Oxford chronology that puts them back twenty years.  This would require
a radical restructuring not only of Shakespeare scholarship, but the
whole history of Renaissance English Theater.  Surely this cannot be
considered insignificant.

Philip Tomposki

[6]-------------------------------------------------------------
From:           Mike Jensen <
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 >
Date:           Monday, 12 Jun 2000 11:30:02 -0700
Subject: Re: Article of Interest
Comment:        SHK 11.1196 Re: Article of Interest

Harvey Wheeler asked:

>Have there been computer-text comparison analyses of the writings of
>others who have been candidate authors of Shakespeare?

There have, though I have not seen them myself.  List member David
Kathman mentions them on his superb Shakespeare Authorship homepage,
http://www.clark.net/pub/tross/ws/will.html

Dave writes:

> In fact, whenever scholars have used such systematic
> methods to compare Oxford's writings to Shakespeare's,
> they have found no significant similarities but many very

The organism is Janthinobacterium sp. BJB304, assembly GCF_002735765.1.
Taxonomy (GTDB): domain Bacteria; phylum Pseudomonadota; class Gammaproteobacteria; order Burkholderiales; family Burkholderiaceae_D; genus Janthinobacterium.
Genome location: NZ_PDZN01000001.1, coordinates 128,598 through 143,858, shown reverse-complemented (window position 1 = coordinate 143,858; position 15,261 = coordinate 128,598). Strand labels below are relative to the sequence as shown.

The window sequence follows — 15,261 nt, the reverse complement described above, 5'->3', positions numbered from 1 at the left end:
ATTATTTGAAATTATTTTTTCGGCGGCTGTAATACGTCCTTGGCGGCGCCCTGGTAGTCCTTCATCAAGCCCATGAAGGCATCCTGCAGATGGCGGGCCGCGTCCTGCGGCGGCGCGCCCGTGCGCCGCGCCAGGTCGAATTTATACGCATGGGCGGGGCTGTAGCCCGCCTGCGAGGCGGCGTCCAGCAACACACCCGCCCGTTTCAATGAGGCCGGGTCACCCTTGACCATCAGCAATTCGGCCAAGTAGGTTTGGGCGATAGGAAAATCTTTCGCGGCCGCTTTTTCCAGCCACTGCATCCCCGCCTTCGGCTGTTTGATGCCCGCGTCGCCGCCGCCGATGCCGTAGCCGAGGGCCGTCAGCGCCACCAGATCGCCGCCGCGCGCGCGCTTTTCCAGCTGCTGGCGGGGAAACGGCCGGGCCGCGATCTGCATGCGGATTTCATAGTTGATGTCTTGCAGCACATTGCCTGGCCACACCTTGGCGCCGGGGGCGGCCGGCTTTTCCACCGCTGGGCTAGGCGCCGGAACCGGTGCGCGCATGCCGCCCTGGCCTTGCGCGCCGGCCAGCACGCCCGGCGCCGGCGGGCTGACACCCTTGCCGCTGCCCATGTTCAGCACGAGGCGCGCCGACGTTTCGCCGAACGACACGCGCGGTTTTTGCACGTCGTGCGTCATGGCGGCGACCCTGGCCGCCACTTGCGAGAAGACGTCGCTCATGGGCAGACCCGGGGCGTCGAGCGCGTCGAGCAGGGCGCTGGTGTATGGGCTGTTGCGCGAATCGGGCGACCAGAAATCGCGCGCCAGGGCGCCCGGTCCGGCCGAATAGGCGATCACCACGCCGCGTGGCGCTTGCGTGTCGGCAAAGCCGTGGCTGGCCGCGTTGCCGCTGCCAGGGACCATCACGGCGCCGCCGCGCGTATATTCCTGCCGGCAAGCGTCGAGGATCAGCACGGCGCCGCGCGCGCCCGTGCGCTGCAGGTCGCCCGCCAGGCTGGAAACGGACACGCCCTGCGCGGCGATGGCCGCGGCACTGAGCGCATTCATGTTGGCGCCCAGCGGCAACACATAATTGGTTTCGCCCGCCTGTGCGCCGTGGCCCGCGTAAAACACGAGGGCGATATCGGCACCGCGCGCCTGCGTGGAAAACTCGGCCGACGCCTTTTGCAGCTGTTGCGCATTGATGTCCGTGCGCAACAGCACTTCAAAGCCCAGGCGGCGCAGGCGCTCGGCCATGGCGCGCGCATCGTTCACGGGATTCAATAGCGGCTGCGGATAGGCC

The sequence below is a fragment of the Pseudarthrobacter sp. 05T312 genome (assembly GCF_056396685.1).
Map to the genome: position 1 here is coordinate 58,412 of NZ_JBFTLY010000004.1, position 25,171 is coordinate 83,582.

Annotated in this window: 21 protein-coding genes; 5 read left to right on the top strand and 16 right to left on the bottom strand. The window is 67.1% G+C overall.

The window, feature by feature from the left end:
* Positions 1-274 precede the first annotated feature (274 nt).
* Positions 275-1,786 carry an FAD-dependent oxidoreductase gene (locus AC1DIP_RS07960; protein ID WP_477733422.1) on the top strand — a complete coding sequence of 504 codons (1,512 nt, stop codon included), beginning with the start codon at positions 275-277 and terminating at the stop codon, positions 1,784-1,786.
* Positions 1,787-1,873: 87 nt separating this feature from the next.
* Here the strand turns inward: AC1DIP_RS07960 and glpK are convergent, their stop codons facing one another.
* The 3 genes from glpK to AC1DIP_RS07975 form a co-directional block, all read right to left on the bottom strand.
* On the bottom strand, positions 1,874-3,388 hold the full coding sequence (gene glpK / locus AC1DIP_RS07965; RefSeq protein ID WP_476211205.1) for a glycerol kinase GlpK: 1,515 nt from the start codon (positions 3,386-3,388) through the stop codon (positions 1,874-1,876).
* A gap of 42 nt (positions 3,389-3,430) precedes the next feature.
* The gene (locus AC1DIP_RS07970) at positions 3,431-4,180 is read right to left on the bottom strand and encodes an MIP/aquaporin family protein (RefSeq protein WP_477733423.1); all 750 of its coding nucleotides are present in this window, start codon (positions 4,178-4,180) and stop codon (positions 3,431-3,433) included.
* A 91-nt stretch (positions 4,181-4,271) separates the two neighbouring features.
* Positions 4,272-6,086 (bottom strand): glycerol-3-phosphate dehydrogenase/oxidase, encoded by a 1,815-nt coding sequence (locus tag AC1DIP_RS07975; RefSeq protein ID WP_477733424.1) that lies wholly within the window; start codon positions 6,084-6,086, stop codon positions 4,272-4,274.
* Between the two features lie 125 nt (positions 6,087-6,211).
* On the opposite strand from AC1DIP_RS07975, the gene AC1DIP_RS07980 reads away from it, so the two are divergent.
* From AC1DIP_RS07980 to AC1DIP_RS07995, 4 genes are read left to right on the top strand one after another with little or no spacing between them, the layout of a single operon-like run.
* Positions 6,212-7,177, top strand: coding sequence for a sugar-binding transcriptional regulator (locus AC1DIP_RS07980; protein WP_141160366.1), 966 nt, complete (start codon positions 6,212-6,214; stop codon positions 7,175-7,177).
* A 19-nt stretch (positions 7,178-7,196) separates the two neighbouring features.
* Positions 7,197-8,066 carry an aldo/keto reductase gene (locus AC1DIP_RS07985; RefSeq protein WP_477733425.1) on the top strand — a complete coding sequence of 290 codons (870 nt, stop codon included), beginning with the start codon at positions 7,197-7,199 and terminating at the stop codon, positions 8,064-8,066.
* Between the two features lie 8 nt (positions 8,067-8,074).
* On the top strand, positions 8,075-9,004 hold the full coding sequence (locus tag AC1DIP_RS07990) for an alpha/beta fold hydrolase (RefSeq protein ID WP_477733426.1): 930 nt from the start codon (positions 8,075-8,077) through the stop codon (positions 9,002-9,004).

> significant differences. Ward Elliott and Robert Valenza
> compared the work of several dozen Elizabethan poets
> (including Oxford) to Shakespeare, using both
> conventional poetic tests and a computer-aided method
> of comparing vocabulary patterns called "modal analysis."
> Elliot and Valenza found that none of the poets they tested
> matched Shakespeare very well, and that Oxford was
> particularly distant, ranking 22nd out of the 26 poets
> tested by modal analysis. More recently, Donald Foster
> has gathered a huge database of Elizabethan English texts
> by dozens of different authors, which can be used to
> systematically compare the vocabularies of Shakespeare
> and other writers. Oxford's vocabulary, it turns out, is a
> distinctly poor match for Shakespeare's when compared
> with other writers of the era. And finally, Alan Nelson has
> examined and transcribed all of Oxford's surviving letters and
> memoranda, and he has found that Oxford's idiosyncrasies of
> spelling and usage bear no resemblance to the idiosyncrasies
> which can be tentatively reconstructed from the earliest texts
> of Shakespeare's works. (In contrast, both the Funeral Elegy
> and Hand D of Sir Thomas More -- neither of which could
> have been written by Oxford -- consistently show all of
> Shakespeare's idiosyncrasies.)

This essay can be found at http://www.clark.net/tross/ws/paral.html

Embedded in the quote above are three such studies you can look up.
Have fun.

All the best,
Mike Jensen